Cadel Evans seized the Tour de France leader's yellow jersey on the penultimate stage yesterday, all but securing the first victory by an Australian in cycling's greatest race.
The 34-year-old veteran, a two-time runner-up, took the lead by overcoming a 57-second deficit to Andy Schleck of Luxembourg in the time trial in and near Grenoble.
On the victory podium, a red-eyed Evans was choked up, holding back tears before hurling the winner's bouquet into the crowd.
"I really can't quite believe it right now," Evans said. "I have been concentrating on one event for so long."
Although there is one more stage, the leader after the time trial was certain to be the overall victor: today's finale on the Champs-Elysees in Paris tends to be a ceremonial ride because launching a successful attack on that flat last stage is virtually impossible.
The Schleck brothers, knowing they had lost, embraced after the finish line. As second and third overall, they will be the first brothers to share the Tour's podium on the Champs-Elysees.
Overall, Evans now leads Andy Schleck by 1min 34secs, and Frank Schleck by 2mins 30secs.
The 20th stage was won by Tony Martin of Germany.
By the first intermediate time check at the 15-kilometre mark, Evans had already erased 36 seconds of his deficit to Andy Schleck and was 34 seconds faster than the elder Schleck, Frank.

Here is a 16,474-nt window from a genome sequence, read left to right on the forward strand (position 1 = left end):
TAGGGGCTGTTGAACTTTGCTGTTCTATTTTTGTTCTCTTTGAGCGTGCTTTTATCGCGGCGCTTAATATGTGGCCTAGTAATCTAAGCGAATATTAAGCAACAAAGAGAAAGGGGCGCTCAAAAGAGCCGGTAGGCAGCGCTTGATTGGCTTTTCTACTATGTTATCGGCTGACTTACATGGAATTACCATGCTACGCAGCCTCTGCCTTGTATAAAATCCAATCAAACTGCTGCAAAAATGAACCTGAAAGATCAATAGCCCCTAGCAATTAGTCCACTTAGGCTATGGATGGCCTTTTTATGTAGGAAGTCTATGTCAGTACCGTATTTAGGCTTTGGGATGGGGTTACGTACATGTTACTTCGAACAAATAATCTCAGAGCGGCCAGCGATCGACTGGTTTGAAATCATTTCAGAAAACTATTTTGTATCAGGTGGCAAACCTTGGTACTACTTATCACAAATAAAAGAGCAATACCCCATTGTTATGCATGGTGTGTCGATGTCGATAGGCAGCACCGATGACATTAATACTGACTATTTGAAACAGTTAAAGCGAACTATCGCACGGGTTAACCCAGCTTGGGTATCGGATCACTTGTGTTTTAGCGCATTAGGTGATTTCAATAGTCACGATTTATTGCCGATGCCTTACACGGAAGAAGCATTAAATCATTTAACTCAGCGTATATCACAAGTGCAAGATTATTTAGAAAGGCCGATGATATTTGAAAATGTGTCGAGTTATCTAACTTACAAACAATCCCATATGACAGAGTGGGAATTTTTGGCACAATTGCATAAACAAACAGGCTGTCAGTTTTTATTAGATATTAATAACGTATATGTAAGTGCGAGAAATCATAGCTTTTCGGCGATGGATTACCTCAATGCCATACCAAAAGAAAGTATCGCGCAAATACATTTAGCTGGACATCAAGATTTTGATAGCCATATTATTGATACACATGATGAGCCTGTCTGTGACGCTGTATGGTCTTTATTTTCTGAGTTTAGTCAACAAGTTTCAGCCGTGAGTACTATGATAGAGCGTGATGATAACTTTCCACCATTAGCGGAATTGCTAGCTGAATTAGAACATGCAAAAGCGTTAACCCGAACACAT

At the second, at 27.5 kilometres, Andy Schleck's lead had vanished — Evans was 1:32 faster.
The Leopard-Trek rider was not even among the 10 fastest riders who had crossed that point.
By the end, Evans finished second to Martin — seven seconds behind — and was 2:31 faster than Andy Schleck.
Evans will have won the Tour with only one stage win — the fourth — but his victory will attest to his pinpoint planning and clever pre-race preparation for the title that he has sought but narrowly missed for years.
"This is the victory of a complete rider," said Christian Prudhomme, the Tour director. "This is the consecration."
France's Pierre Rolland reinforced his grip on the Tour's white jersey despite being given a fright by his Estonian rival, Rein Taaramae, on the penultimate stage.
The white jersey winner is usually regarded as a future winner of the yellow jersey and had been won the past three years by Andy Schleck. Rolland became the leader of the race's classification for riders aged 25 and under on Friday after a sensational maiden stage win on Alpe d'Huez.
He went into the 42.5km time trial around Grenoble with a 1min 33secs lead on Taaramae, who finished 10th in the 20th stage.
Despite harbouring doubts, Europcar rider Rolland limited the damage to finish 21st, only 47secs behind.
It means he will probably keep the jersey after the final stage.
"There are only four jerseys on the Champs Elysees podium, and I'm going to be in one of them," beamed Rolland, who sits 11th overall in the race, 10:43 behind Evans.
Taaramae is 12th overall at 11:29.
Rolland, who spent the best part of the second and third week helping his team leader, Thomas Voeckler, defend the yellow jersey, acknowledged that he simply had better legs than his Estonian rival.
"In theory, Taaramae is a better rider than me but at this stage of the race it comes down to who has the freshest legs, not who has the better physical capabilities."